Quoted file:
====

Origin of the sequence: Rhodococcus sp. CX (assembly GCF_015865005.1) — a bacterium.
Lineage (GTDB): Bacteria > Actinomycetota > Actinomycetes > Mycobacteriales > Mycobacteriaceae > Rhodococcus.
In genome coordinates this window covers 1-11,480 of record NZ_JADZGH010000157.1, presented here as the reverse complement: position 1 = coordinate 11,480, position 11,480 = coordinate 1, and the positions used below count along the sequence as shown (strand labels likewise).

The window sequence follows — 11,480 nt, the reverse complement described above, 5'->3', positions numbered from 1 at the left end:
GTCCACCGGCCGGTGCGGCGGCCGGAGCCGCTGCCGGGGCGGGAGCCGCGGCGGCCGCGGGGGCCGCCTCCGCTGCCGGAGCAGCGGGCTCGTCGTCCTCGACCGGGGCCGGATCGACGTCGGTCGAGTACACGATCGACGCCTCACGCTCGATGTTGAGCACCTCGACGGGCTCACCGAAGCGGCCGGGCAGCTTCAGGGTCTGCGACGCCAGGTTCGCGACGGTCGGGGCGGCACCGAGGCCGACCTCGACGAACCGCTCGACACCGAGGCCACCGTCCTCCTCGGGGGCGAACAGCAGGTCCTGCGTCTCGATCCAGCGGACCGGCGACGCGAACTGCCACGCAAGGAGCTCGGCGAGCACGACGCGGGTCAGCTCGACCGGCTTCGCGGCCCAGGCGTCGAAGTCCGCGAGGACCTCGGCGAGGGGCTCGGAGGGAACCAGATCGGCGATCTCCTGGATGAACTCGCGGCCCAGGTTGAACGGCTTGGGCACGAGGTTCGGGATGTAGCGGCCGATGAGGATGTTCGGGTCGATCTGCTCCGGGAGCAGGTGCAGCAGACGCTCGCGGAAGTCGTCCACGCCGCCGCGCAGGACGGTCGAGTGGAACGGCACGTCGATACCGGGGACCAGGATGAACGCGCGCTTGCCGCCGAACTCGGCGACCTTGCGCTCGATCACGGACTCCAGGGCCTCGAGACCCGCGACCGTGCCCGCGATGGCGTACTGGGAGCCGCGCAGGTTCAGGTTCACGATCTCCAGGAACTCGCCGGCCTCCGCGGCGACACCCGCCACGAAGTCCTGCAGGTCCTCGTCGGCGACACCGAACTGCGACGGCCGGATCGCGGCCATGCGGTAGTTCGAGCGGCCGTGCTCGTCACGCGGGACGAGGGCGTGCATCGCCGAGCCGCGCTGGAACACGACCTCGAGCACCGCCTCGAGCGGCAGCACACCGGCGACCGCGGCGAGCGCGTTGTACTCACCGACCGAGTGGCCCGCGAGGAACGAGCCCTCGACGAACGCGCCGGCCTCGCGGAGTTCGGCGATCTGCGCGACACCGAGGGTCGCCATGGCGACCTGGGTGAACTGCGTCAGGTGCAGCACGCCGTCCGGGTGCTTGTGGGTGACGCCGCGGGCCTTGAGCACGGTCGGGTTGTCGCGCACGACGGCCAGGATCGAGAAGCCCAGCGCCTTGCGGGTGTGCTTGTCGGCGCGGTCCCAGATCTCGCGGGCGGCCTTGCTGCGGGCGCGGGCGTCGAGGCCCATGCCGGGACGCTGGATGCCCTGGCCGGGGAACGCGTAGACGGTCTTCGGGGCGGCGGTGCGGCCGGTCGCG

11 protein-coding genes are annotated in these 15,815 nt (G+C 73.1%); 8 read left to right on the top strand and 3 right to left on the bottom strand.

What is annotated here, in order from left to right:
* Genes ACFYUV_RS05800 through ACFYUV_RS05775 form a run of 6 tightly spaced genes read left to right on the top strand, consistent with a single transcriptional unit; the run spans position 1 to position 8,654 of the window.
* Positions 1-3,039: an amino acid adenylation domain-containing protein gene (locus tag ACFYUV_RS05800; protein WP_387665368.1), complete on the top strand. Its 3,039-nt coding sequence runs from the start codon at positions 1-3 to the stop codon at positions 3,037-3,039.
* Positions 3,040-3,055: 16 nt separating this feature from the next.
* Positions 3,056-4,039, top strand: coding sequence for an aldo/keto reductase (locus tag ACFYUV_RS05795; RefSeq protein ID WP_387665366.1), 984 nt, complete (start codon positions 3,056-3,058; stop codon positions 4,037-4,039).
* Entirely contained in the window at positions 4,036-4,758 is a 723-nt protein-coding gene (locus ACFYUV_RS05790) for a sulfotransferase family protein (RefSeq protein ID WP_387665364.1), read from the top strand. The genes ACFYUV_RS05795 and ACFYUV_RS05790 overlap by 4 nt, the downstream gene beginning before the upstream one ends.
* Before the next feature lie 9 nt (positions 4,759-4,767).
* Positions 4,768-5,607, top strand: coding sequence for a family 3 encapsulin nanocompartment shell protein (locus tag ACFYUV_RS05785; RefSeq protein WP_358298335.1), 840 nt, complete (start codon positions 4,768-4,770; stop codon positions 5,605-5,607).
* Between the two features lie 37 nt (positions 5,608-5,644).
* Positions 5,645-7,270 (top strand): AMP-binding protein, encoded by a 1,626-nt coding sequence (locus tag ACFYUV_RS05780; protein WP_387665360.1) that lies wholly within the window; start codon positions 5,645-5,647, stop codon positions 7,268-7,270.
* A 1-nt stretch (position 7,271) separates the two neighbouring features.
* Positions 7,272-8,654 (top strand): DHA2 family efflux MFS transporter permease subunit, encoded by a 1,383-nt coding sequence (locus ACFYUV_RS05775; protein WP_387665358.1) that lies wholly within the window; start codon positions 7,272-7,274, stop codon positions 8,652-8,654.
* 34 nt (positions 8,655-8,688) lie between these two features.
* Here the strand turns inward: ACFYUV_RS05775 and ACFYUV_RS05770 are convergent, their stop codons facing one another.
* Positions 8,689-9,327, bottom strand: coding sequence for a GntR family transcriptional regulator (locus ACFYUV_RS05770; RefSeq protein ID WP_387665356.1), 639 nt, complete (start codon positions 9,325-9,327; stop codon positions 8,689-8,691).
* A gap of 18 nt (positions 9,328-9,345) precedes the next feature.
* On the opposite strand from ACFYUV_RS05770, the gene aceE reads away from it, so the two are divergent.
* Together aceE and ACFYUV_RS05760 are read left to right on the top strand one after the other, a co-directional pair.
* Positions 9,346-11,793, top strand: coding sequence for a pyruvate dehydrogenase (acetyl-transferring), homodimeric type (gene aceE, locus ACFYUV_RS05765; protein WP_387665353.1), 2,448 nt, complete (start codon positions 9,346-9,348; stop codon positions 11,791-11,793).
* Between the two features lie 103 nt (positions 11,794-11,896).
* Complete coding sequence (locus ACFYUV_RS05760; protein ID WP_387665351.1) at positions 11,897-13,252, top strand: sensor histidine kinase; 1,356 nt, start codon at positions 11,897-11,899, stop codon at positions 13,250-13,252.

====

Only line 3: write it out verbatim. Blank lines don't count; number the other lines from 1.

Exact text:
In genome coordinates this window covers 1-11,480 of record NZ_JADZGH010000157.1, presented here as the reverse complement: position 1 = coordinate 11,480, position 11,480 = coordinate 1, and the positions used below count along the sequence as shown (strand labels likewise).